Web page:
The evolution of surface temperature, precipitation, outgoing longwave radiation, vertically integrated diabatic heating and divergence of atmospheric energy transports, and ocean heat content in the Pacific were documented using correlation and regression analysis for a limited period (1979–98) by Trenberth et al. (2002b) for contemporary relationships and with regard to the evolution using leads and lags in Trenberth et al. (2002a). They found a substantial diabatic component to the discharge and recharge of the ocean heat content during ENSO but most of the delayed warming outside of the tropical Pacific comes from persistent changes in atmospheric circulation forced from the tropical Pacific. A major part of the ocean heat loss to the atmosphere is through evaporation and is realized in the atmosphere as latent heating in precipitation, which drives teleconnections. In the tropical Pacific during large El Niño events, the anomalous divergence of the atmospheric total energy transports exceeds 50 W m−2 over broad regions for several months. The divergence of total energy therefore includes a strong latent energy component that in turn supplies the dry static energy (DSE) component so that there is considerable compensation between these two portions (Trenberth and Stepaniak 2003a). Here we build on those conclusions and use another 14 yr of data to check for robustness of the conclusions.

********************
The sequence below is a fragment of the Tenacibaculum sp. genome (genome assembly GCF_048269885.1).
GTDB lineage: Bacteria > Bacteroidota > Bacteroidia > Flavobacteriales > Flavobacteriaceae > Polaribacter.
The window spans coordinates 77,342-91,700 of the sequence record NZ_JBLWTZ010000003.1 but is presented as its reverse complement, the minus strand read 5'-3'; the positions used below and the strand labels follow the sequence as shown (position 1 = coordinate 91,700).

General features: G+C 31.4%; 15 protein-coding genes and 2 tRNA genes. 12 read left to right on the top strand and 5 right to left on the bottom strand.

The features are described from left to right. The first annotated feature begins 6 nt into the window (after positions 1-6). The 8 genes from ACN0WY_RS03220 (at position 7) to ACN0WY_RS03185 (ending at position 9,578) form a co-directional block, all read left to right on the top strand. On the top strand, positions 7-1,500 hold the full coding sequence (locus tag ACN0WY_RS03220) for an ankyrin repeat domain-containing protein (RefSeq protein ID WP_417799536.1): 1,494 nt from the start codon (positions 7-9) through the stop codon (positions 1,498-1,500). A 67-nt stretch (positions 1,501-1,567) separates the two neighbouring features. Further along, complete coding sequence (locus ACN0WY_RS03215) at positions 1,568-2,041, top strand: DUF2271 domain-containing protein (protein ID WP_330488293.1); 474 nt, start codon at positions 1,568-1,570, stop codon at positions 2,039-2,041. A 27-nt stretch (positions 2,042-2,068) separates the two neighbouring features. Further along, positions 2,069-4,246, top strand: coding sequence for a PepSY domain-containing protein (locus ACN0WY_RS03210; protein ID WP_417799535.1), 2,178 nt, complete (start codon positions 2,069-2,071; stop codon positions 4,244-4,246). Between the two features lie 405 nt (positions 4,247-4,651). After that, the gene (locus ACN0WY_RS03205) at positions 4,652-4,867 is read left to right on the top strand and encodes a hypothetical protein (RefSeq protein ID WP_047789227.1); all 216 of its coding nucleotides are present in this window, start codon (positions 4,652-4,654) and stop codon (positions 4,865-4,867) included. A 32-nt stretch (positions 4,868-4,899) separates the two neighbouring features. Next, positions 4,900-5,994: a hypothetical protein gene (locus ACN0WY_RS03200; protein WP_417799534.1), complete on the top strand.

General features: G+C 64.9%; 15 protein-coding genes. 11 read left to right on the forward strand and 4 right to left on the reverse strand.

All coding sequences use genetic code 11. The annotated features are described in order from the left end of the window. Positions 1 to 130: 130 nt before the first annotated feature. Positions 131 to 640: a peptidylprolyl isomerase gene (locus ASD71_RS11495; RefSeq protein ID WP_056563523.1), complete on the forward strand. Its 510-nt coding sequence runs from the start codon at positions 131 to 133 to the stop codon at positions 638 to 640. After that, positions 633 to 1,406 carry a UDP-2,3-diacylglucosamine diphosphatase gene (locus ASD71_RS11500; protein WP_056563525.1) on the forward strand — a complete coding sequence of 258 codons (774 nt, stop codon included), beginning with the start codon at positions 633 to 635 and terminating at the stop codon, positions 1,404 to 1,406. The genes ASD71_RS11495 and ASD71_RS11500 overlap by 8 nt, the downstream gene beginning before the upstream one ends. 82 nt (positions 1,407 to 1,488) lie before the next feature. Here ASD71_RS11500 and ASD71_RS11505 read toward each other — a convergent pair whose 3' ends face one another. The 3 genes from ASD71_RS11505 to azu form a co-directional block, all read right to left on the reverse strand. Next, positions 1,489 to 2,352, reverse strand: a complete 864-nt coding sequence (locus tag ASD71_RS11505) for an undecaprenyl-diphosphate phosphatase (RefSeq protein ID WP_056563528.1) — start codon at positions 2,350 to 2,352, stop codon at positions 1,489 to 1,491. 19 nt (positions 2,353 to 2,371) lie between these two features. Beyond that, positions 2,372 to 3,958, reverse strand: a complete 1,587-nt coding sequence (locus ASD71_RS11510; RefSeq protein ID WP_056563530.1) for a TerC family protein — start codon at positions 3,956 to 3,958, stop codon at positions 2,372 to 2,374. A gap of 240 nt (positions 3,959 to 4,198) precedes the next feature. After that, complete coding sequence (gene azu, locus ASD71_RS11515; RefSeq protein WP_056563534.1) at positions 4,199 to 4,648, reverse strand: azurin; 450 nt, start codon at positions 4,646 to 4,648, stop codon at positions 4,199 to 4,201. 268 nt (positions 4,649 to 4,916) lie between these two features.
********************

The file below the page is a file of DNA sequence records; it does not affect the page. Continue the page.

It is a common approach to describe evolution of ENSO in terms of dependence of time and longitude of different fields. Many authors have shown longitude–time sections of fields such as sea surface temperature (SST), zonal wind stress, outgoing longwave radiation (OLR), or thermocline depth anomalies (see, e.g., Zebiak and Cane 1987; McPhaden 1999; Meinen and McPhaden 2000; Okumura and Deser 2010). MH12 first presented longitude–time variations of tropical total energy export across 30°N and 30°S for the period 1989–2010 and found some intriguingly coherent longitude–time anomaly patterns related to ENSO, which we further investigate in this study.